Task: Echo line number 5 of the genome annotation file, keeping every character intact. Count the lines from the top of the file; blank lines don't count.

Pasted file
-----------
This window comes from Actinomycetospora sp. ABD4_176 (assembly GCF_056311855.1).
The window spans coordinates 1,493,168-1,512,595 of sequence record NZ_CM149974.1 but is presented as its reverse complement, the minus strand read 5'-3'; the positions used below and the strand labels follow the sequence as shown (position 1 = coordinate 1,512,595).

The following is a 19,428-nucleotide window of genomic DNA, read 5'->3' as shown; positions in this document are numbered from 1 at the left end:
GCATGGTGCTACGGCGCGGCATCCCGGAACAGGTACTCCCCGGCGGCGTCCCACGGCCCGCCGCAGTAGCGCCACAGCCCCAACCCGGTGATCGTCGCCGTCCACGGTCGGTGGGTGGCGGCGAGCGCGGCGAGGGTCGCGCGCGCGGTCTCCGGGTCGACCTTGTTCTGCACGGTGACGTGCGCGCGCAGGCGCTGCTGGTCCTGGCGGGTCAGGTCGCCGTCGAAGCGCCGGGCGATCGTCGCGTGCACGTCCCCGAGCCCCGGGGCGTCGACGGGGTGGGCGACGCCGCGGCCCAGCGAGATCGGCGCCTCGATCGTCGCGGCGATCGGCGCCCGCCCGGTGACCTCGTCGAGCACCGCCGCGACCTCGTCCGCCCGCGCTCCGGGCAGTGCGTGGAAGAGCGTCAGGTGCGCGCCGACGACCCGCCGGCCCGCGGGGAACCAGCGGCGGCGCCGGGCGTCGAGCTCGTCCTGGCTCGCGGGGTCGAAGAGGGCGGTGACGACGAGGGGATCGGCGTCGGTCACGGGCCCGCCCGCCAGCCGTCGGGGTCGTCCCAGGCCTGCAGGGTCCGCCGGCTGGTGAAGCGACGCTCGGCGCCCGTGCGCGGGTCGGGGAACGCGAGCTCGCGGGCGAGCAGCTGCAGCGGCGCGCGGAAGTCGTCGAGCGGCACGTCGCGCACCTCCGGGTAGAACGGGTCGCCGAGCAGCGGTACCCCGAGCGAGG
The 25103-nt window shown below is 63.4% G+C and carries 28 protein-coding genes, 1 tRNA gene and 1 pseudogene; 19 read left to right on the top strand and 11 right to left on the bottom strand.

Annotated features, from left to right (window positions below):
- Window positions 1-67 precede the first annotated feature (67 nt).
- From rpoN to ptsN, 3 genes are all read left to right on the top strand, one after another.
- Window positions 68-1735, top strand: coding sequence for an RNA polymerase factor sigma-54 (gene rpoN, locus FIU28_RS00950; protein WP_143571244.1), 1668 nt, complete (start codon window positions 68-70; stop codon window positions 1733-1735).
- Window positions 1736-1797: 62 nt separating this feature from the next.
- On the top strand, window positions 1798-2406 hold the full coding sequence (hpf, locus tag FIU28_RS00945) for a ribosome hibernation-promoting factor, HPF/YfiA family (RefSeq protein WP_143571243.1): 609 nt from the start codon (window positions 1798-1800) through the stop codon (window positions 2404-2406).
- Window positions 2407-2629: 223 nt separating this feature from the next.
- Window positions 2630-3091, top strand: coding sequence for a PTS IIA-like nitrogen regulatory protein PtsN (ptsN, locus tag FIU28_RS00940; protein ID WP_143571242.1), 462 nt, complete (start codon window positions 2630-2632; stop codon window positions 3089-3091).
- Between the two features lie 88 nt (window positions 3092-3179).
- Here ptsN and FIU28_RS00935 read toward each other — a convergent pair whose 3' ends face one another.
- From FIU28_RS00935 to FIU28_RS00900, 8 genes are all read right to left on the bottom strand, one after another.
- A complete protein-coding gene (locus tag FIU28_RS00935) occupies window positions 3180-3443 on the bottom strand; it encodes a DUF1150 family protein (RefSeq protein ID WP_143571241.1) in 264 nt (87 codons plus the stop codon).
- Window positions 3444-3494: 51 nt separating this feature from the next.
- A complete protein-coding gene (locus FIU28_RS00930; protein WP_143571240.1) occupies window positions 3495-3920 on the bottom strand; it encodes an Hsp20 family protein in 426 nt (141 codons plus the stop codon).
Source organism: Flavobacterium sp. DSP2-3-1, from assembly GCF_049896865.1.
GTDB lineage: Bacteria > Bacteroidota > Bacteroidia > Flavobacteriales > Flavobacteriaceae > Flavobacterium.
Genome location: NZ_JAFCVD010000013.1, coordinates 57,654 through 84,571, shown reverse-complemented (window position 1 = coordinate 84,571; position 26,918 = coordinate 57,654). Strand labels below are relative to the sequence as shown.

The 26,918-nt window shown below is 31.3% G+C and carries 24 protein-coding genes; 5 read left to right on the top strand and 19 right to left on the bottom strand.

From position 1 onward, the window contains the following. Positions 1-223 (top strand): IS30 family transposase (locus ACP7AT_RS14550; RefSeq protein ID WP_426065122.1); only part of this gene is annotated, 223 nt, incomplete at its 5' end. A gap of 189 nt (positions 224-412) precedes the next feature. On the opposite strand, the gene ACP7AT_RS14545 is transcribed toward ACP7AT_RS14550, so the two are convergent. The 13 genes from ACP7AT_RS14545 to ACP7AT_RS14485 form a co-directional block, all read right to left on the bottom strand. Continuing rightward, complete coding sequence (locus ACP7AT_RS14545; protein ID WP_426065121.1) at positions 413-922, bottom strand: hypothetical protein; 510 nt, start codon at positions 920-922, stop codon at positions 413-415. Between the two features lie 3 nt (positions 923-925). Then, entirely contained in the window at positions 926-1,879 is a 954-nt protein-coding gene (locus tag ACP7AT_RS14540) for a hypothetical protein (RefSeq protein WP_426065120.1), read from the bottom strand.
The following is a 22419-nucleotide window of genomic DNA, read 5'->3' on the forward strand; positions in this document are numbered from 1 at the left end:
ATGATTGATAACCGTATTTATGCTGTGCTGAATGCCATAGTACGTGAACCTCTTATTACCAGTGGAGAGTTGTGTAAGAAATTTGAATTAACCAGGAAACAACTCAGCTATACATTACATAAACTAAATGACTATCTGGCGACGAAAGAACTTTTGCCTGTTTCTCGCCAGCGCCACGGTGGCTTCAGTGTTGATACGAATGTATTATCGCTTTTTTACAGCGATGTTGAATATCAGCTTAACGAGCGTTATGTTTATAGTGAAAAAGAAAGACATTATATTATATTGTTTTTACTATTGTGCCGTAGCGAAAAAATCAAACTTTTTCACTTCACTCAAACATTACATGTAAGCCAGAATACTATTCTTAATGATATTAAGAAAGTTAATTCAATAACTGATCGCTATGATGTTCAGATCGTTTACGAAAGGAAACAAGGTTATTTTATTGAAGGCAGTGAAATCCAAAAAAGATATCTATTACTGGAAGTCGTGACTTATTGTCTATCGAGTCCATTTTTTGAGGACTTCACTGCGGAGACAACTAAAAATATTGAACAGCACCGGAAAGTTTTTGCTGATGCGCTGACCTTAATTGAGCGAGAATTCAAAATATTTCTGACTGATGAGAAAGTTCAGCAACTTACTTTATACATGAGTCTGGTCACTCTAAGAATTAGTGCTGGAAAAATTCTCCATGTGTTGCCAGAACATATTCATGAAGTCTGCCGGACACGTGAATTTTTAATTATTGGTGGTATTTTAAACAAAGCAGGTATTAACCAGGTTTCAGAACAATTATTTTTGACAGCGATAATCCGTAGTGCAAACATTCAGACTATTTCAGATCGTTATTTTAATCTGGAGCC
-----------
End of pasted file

The 25103-nt window shown below is 63.4% G+C and carries 28 protein-coding genes, 1 tRNA gene and 1 pseudogene; 19 read left to right on the top strand and 11 right to left on the bottom strand.